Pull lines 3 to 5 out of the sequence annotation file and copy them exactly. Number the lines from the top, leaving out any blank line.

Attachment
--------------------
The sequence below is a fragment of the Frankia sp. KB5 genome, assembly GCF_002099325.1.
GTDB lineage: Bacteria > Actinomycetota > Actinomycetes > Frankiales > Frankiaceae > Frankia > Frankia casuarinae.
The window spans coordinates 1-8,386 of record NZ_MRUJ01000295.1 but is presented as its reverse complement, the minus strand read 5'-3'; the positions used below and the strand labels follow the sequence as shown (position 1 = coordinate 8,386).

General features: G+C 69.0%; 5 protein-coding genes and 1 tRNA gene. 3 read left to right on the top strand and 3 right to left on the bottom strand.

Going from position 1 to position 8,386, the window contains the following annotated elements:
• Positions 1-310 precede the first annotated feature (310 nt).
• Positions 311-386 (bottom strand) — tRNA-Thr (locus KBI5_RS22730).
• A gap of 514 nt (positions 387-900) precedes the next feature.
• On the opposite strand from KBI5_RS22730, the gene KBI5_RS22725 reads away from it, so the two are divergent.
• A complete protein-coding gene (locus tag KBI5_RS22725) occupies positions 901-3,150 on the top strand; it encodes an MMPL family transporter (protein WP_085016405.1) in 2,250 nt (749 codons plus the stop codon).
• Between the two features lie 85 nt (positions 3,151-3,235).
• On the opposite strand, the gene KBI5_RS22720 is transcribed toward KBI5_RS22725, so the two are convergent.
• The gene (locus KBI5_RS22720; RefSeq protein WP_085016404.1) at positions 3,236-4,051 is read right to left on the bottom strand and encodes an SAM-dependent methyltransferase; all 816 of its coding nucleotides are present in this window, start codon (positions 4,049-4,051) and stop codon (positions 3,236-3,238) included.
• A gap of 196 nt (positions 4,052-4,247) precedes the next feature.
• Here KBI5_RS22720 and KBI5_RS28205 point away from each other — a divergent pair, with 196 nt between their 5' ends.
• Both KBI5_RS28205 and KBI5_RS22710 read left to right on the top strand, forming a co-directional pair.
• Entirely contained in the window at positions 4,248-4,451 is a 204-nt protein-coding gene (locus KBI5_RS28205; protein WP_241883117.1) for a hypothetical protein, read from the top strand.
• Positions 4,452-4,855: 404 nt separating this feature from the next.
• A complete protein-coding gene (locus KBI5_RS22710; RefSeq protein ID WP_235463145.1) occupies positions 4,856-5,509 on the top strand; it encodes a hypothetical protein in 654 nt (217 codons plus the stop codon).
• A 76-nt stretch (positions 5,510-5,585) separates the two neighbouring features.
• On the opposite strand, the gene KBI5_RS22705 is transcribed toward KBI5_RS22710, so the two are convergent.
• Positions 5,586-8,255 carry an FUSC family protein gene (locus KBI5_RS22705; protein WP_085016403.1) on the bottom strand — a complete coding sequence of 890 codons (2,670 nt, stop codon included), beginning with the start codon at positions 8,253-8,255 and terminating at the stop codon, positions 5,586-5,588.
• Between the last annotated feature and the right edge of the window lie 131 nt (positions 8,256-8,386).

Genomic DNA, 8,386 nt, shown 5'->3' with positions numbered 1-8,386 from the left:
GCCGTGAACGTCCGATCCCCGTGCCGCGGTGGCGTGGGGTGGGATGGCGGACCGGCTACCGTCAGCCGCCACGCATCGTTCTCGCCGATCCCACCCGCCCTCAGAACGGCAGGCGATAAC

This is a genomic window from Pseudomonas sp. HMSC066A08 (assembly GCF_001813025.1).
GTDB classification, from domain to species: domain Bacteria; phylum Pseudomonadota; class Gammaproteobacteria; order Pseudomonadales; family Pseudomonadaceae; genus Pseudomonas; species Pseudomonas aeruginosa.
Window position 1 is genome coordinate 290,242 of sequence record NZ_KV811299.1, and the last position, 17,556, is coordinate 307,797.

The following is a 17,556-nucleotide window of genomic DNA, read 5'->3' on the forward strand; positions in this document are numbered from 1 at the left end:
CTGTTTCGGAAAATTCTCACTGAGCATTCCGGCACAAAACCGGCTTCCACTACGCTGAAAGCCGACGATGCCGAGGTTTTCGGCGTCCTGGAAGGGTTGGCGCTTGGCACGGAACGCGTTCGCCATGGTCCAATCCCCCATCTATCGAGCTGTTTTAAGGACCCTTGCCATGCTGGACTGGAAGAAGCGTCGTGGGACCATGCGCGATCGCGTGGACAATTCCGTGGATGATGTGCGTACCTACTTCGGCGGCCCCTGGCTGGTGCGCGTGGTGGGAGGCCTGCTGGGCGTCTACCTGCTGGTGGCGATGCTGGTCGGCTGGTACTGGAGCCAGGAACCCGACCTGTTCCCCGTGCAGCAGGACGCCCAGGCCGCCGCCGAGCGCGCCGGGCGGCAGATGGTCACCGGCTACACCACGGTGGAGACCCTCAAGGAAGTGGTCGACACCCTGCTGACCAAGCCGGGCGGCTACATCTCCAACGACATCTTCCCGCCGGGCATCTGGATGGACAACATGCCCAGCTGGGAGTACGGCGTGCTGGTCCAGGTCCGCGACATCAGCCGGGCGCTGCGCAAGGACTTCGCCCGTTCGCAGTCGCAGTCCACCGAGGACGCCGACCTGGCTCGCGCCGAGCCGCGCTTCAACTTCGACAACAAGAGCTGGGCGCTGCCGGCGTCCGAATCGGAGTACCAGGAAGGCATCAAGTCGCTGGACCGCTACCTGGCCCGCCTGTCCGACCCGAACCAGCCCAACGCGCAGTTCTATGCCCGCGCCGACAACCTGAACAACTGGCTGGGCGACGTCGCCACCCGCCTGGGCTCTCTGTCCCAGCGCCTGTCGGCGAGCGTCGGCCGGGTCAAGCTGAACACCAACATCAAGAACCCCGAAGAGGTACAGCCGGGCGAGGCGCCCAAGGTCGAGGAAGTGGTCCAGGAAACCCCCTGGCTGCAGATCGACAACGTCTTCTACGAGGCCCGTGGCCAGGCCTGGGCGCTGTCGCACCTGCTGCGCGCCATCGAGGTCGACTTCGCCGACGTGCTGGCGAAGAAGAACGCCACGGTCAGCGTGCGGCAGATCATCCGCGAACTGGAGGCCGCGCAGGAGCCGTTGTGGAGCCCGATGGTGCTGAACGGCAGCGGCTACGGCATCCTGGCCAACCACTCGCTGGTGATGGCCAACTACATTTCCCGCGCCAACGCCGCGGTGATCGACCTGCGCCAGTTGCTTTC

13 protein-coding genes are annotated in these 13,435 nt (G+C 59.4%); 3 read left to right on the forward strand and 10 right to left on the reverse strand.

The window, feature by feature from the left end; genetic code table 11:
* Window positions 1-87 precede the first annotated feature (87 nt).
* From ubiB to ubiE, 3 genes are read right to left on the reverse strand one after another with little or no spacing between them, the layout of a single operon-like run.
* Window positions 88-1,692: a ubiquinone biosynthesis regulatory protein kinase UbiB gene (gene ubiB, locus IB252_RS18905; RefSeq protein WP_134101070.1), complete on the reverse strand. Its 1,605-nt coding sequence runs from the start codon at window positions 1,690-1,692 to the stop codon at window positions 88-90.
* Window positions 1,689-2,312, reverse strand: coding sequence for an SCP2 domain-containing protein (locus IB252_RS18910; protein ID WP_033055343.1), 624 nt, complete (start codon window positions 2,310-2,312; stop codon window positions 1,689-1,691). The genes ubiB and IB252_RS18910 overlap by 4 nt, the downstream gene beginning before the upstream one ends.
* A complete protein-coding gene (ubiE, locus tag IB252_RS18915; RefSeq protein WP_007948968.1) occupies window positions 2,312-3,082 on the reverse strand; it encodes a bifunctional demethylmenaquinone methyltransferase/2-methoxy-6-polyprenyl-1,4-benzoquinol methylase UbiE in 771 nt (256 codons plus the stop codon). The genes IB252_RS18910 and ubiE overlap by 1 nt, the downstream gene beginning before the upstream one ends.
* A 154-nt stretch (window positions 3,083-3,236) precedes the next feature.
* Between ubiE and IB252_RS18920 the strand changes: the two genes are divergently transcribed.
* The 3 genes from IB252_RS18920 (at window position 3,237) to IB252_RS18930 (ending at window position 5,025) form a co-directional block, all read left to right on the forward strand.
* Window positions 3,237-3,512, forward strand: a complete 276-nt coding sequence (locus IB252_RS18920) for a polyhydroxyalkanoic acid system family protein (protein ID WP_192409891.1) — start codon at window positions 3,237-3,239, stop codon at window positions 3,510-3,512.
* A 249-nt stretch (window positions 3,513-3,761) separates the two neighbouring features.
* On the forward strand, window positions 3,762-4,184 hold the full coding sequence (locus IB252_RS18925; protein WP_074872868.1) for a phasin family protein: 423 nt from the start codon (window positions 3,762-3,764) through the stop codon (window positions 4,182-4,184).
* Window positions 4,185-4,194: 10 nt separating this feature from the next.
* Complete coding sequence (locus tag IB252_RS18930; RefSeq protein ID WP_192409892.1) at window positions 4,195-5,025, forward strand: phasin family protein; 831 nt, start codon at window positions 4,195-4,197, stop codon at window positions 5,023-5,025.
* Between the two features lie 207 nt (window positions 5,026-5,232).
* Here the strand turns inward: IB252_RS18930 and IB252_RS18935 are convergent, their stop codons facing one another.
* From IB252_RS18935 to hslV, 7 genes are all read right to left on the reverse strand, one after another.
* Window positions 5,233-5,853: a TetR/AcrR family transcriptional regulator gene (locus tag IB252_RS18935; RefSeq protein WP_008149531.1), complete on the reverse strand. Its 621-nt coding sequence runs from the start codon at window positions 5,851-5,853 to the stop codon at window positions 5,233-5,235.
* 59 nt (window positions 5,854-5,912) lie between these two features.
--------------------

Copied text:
The window spans coordinates 1-8,386 of record NZ_MRUJ01000295.1 but is presented as its reverse complement, the minus strand read 5'-3'; the positions used below and the strand labels follow the sequence as shown (position 1 = coordinate 8,386).

General features: G+C 69.0%; 5 protein-coding genes and 1 tRNA gene. 3 read left to right on the top strand and 3 right to left on the bottom strand.

Going from position 1 to position 8,386, the window contains the following annotated elements: